Hyperbaric Oxygen Aids Osteomyelitis
Therapy also shown to combat newly resistant germs
Osteomyelitis is a serious bacterial infection of the bone which may unexpectedly occur from something as simple as a dental procedure or bone fracture. It is often due to a staphylococci (staph) bacteria that begins in soft tissue and spreads to outer layers of bone, and sometimes the inner bone marrow, by way of the blood.1
The difficulty of treating osteomyelitis is that it causes a lack of oxygen in the tissues where the healing should occur. Fortunately, Hyperbaric Oxygen Therapy (HBOT) has proven to be an effective tool for osteomyelitis when used in conjunction with antibiotics and surgery.1
Osteomyelitis may occur in infants, children and adults, with different types of bacteria affecting different age groups. It can be chronic or acute. In children it most often occurs at the ends of the long bones of the arms and legs; in adults it is more common in the jaw (mandible), the maxilla (upper palate of the mouth), spine, feet or pelvis.2
Conventional treatment may include several weeks of bed rest and antibiotics. In cases where the bone has died, referred to as osteonecrosis and resulting from a loss of blood supply to the area, surgery may be required to remove the dead bone and tissue. Osteonecrosis often results from radiation therapy; it is a gradual process and can take many years to appear. As an adjunct to surgery, HBOT has been shown to produce new blood vessels to help the remaining area heal.3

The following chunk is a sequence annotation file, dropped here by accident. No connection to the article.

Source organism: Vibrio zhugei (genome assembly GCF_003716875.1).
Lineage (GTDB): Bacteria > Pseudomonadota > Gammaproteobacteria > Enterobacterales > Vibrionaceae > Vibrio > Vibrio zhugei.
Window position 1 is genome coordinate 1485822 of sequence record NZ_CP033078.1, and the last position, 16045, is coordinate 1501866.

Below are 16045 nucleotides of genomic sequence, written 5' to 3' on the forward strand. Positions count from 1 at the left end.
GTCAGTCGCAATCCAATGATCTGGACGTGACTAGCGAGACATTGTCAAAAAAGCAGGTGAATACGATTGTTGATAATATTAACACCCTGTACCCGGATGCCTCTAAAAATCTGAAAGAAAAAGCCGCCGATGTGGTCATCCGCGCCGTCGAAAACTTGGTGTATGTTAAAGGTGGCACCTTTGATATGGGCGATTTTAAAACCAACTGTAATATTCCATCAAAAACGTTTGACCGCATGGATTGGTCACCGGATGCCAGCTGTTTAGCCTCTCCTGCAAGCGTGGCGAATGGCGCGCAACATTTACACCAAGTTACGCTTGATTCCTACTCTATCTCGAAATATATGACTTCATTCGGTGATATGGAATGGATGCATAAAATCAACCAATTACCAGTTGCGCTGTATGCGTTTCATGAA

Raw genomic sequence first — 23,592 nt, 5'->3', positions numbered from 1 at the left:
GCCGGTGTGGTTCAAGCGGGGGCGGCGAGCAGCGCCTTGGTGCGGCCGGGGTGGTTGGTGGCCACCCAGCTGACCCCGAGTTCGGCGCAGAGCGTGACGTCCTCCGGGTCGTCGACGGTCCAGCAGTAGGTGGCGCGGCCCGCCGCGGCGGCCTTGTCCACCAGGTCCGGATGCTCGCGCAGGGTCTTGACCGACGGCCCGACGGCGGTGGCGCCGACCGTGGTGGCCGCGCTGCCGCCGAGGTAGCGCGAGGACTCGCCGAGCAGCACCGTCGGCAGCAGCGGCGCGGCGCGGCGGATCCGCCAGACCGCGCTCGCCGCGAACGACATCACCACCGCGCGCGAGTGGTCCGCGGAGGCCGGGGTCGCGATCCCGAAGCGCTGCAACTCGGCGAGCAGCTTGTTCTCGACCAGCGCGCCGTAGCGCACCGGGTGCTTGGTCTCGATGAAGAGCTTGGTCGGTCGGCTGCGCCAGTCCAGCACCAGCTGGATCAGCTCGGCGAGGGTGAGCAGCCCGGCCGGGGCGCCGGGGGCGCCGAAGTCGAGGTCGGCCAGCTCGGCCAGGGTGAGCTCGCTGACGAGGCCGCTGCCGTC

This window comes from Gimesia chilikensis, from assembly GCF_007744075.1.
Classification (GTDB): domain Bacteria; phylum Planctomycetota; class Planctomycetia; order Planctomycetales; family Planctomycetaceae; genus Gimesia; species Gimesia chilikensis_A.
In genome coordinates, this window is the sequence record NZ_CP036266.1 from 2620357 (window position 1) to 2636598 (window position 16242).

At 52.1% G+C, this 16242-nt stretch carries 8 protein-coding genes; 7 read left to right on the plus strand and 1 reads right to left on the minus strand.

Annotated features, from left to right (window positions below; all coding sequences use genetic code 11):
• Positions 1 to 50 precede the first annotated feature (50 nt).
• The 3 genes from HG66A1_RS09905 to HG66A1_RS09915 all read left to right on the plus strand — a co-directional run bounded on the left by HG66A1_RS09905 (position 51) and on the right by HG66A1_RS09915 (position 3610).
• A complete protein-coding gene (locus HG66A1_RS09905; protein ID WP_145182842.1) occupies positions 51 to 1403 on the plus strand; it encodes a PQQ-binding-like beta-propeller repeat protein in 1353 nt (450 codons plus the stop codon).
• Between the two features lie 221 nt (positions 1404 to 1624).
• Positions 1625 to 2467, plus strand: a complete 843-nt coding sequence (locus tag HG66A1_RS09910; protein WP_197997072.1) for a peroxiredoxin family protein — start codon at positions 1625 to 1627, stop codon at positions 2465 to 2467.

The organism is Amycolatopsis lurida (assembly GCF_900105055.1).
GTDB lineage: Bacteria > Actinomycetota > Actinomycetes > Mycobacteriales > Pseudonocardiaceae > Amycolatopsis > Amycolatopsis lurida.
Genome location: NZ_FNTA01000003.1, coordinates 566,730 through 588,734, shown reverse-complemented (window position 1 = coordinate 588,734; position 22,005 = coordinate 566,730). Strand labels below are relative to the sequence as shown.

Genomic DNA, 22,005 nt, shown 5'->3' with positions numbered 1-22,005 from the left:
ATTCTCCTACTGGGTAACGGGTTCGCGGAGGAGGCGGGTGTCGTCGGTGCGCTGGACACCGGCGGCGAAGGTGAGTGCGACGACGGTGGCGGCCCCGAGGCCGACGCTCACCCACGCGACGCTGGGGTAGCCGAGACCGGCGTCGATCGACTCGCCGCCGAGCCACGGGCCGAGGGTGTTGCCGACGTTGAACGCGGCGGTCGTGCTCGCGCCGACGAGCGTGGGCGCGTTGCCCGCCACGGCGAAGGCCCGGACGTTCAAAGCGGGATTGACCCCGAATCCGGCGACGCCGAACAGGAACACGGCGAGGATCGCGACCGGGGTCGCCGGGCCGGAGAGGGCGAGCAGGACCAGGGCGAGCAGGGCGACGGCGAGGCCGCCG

How does HBOT work? HBOT is an FDA-approved medical treatment in which the patient is enclosed in a chamber and breathes oxygen while the chamber pressure is increased as much as three times normal atmospheric pressure. Oxygen under the pressure becomes soluble and reaches areas of the body where the tissues have been compromised, thereby accelerating healing. With osteomyelitis, it provides forced oxygenation in the bones, thus helping to strengthen the bone cells and reabsorb the dead bone. It also adds oxygen to the white blood cells (which depend upon oxygen to function) and helps the body create new blood vessels. In addition, HBOT improves circulation, boosts the effects of antibiotics, and accelerates bone growth and healing.1
“In our practice, HBOT is generally used to treat three different classes of patients: 1) osteomyelitis which is resistant to standard surgical treatment; 2) osteoradionecrosis of the jaw related to radiation therapy for the treatment of head and neck cancer; and 3) treatment of poor healing wounds,” says oral and maxillofacial surgeon Dr. Milan Jugan of Rancho Mirage. “The tissue in these disease processes all have the same issues, for which hyperbaric oxygen is the ideal medium. Using various protocols, HBOT provides an essential adjunct to our surgical therapy in the rehabilitation of these patients.”
HBOT is now a widely accepted and often lifesaving modality. Other applications include diabetic wounds that won’t heal, autism, stroke, lyme disease, and neurological disorders, and many medical conditions are now covered by insurance.
Osteomyelitis, like other necrotizing infections, involves very frightening germs. Some traditional therapies used against these microscopic invaders are beginning to weaken, and HBOT is a vital new process which will help to combat these resistant germs.
For more information, contact Desert Hyperbaric Medicine at (760) 773.3899.
References: 1) www.hyperbariclink.com/diseases-and-conditions/osteomyelitis; 2) www.medicinenet.com/osteomyelitis/article; 3) www.virginiamason.org.
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